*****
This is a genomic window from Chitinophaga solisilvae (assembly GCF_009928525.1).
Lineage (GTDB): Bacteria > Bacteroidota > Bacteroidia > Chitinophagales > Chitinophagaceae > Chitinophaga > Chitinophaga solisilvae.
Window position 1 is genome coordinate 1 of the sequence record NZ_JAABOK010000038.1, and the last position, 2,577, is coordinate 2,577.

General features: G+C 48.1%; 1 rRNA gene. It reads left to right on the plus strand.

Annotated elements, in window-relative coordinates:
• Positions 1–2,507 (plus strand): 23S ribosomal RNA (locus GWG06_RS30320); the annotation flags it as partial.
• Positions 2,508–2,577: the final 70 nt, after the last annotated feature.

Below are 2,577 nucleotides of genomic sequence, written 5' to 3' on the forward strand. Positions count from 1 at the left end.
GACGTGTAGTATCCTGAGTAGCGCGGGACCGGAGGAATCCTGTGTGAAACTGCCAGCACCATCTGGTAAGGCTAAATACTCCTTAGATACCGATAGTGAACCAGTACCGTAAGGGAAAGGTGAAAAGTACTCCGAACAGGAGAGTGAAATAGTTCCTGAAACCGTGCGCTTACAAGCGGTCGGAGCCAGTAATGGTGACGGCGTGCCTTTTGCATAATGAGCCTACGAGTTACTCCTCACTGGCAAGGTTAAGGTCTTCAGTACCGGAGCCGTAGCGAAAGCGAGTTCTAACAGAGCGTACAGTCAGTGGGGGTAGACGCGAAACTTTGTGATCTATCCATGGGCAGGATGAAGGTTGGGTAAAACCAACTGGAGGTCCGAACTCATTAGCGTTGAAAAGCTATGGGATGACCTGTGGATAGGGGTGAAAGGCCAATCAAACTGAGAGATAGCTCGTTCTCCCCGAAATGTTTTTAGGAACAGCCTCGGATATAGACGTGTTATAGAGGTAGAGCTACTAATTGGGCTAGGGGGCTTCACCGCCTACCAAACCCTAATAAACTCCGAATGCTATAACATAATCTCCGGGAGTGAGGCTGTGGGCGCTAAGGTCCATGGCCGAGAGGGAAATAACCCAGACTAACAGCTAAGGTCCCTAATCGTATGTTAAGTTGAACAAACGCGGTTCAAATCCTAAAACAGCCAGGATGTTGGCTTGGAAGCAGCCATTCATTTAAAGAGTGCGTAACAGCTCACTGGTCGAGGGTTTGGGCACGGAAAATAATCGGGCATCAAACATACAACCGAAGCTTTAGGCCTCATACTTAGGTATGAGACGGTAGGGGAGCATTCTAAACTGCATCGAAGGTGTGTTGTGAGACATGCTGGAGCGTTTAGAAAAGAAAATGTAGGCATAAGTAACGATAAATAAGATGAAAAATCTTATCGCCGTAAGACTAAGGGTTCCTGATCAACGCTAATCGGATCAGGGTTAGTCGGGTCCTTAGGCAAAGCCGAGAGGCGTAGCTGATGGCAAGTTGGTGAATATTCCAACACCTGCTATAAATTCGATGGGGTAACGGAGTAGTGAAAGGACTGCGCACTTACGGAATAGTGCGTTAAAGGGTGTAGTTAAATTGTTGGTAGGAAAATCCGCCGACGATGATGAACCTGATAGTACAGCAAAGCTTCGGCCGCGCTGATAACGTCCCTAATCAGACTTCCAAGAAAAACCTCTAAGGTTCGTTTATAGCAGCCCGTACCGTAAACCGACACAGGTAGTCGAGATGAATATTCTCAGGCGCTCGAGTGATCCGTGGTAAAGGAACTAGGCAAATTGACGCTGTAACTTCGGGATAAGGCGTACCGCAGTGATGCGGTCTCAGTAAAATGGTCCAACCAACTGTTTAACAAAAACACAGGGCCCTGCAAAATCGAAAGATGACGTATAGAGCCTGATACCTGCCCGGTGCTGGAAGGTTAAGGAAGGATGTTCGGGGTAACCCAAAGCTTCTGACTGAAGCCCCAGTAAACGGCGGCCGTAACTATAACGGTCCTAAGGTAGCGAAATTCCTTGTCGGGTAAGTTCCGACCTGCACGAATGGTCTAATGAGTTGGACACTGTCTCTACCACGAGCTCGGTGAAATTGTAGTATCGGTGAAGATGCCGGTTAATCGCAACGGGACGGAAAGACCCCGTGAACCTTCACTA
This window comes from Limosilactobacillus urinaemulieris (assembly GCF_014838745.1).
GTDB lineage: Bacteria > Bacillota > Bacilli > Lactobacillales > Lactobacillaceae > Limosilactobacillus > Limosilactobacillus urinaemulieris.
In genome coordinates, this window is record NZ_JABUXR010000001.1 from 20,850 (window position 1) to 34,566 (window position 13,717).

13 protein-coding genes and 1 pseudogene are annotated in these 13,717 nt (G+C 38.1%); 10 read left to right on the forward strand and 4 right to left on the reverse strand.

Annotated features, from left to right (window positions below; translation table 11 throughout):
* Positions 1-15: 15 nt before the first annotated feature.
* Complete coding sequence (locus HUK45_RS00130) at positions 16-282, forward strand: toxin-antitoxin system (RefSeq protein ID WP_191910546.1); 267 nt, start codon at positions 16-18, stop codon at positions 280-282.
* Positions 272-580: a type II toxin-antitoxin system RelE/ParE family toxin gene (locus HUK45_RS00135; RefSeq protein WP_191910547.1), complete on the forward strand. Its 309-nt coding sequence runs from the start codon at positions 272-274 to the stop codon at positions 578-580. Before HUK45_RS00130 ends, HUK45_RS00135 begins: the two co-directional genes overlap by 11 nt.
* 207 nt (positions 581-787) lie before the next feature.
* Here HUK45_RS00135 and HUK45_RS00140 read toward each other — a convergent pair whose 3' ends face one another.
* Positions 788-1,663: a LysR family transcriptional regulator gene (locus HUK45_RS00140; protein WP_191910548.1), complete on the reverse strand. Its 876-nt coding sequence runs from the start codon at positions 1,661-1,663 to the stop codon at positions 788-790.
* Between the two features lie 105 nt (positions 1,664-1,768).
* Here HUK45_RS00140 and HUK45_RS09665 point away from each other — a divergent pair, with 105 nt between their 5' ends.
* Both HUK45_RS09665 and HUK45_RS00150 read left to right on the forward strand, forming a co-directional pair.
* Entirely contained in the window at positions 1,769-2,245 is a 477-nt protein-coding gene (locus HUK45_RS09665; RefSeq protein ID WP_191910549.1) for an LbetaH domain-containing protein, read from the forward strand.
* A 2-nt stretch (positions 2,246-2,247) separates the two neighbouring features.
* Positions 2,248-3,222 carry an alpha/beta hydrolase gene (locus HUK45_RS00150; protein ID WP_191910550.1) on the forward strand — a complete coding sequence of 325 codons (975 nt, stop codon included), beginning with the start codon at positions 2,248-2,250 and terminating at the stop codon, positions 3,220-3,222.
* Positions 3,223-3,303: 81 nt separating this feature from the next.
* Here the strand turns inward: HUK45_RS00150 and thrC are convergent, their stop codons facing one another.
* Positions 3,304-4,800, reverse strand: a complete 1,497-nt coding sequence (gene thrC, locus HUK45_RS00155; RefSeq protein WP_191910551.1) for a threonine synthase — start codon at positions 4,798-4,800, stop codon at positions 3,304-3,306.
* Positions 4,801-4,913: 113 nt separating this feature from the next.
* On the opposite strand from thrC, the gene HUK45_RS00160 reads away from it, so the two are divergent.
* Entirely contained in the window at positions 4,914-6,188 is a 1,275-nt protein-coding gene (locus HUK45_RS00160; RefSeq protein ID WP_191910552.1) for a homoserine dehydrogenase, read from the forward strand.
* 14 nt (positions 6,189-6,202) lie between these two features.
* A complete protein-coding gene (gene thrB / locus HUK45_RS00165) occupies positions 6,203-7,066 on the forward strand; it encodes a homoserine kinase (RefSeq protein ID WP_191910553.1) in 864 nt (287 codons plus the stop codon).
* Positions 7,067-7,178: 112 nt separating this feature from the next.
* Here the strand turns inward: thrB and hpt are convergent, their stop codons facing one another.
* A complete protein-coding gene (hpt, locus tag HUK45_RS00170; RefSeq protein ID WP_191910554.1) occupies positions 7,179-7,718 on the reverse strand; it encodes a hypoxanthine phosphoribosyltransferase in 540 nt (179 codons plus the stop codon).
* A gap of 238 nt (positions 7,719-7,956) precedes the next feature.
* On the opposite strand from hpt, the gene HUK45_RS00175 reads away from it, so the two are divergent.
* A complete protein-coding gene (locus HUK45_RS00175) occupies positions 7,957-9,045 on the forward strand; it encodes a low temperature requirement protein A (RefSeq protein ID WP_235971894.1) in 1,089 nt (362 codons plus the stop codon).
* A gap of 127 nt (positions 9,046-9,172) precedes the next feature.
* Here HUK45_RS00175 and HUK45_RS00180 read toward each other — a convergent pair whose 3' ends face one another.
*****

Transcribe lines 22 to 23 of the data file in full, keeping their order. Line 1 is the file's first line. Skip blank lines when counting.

* Here HUK45_RS00140 and HUK45_RS09665 point away from each other — a divergent pair, with 105 nt between their 5' ends.
* Both HUK45_RS09665 and HUK45_RS00150 read left to right on the forward strand, forming a co-directional pair.